Early morning awakening immersed in intense daily activity of a Monday morning and having a walk in the area of Missira to say goodbye to Bamako and to Mali, perhaps trying to keep in mind all the feelings and emotions experienced in these 4 days in Mali. A country that comes to its 50 years with many gaps and poverty where a group of very young people with projects are trying to build a solid foundation of Mali with courage, hope and a lot of passion.
We left to the airport around 10.30 am as planned with the feeling of leaving something or someone very dear behind. We said goodbye to our athletic driver in Mali and proceeded to the check-in and customs. Then we learned that we should leave behind one of the members of this “sudden” family; our sister Abir who could not get a visa for Senegal.
Bamako Airport is very small with 3 or 4 perfumes-, wallets- and liquor shops after passing through customs but there is not a single bar or restaurant where you can buy food or even water, forcing passengers to go back through the police control only to buy food or water. The outside temperature reaches 38 C or so.
The trip with Ethiopian Airlines Boeing 767-300 took 2 hours. After landing at the international airport of Dakar (Leopold Sedar Senghor Airport), you could see the vast difference between Bamako and Dakar in terms of development of the city. When the doors of the aircraft opened, it was also evident that the climate was much cooler than in Mali from being at 35 C we were now in a very refreshing 22 C! Customs procedures were relatively easy.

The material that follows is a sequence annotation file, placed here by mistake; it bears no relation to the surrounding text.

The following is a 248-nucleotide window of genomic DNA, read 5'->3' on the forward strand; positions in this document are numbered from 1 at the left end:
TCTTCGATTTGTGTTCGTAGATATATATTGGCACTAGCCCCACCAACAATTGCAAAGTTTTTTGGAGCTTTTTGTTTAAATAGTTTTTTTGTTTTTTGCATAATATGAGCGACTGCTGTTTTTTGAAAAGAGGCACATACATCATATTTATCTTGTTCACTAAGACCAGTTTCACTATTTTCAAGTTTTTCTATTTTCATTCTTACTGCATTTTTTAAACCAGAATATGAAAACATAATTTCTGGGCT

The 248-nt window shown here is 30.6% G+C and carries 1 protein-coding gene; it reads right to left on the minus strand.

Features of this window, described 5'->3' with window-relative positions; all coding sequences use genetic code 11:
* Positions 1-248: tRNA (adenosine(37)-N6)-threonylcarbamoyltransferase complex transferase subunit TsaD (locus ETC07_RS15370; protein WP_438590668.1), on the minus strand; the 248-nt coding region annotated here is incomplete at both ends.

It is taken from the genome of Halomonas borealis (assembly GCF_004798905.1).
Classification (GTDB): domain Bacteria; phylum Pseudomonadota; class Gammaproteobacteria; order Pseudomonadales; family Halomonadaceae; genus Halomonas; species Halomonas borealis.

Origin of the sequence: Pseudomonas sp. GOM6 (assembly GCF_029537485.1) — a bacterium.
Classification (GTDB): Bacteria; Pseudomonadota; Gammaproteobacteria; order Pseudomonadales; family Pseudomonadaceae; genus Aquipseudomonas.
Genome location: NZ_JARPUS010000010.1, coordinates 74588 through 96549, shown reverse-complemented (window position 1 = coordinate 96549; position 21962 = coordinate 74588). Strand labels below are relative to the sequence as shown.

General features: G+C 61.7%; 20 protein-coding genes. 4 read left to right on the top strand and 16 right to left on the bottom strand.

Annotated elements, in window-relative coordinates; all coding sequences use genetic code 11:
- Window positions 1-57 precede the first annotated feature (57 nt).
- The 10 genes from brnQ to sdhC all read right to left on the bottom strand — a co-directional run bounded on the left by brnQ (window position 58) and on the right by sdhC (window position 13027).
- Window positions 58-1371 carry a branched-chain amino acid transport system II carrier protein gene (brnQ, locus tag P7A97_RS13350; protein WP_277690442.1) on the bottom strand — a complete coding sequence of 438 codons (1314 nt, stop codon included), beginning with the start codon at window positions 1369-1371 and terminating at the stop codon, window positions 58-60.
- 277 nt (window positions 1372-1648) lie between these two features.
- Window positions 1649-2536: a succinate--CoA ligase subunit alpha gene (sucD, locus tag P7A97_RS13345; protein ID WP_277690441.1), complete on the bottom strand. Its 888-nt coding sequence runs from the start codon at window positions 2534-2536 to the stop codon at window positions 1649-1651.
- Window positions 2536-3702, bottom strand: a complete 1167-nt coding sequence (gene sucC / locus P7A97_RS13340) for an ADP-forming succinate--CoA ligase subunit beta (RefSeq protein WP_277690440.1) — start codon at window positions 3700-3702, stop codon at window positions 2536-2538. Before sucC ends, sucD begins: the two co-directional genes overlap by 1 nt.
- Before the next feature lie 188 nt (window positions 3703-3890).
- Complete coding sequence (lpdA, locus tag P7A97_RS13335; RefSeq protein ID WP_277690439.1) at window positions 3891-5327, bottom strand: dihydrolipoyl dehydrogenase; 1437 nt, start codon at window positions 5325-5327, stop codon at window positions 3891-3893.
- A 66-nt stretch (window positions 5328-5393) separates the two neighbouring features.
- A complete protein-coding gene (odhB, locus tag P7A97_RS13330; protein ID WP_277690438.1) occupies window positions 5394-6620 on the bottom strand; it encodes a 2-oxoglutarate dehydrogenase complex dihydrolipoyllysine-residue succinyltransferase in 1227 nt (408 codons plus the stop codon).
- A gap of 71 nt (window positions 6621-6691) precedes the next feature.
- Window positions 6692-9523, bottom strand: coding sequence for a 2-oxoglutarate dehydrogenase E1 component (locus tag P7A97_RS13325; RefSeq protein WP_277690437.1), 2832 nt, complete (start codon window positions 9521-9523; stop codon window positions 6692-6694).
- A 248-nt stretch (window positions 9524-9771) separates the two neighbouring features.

Waiting for us outside the airport was the representantive of Novotel who diligently took to the hotel. On the way there, towards perhaps the westernmost point of Africa, Le Plateau, you can see the beautiful French colonial style buildings.
As scheduled, we were visited by the Cameroonian curator and critic Koyo Koho and the Senegalese architect Jean-Charles Tall who in a meeting of almost 2 hours presented their respective views on Dakar, architecture, history of the city but also of Senegal and of Africa, the current national situation in politics, religion, economy, population density, the importance of President Leopold Sedar Senghor in the art and the culture, etc …
From my perspective as a Venezuelan I find many similarities between Venezuela and Senegal according to what Koyo particularly highlighted in her presentation. Dakar and Caracas both suffer from high population density, high costs of living, blackouts, corruption, drug trafficking and drug consumption, and there have also been moments in each city when there was a cultural splendor under the auspices of the government who built solid institutions in Senegal such as Dakar University, Ecole de Pointe where the “cream“ of Senegalese political intelligence was educated and in the case of Caracas, the Central University of Venezuela and the Contemporary Art Museum of Caracas.
But in the end, having a large support from the government in the cultural sector would not allow independent action to take place or develop, because of this “comfortable” situation created. Apparently the situation of the “modernist aura” of Dakar, where there is a lot of art, openings, with a captive audience, as well as collectors, is completely different today, creating new independent initiatives such as the Raw Material Company of Koyo or the L’École des Sables. (Similar independent projects are happening in Caracas at this time). We hope to discover some of the “new” Dakar in the next 3 days.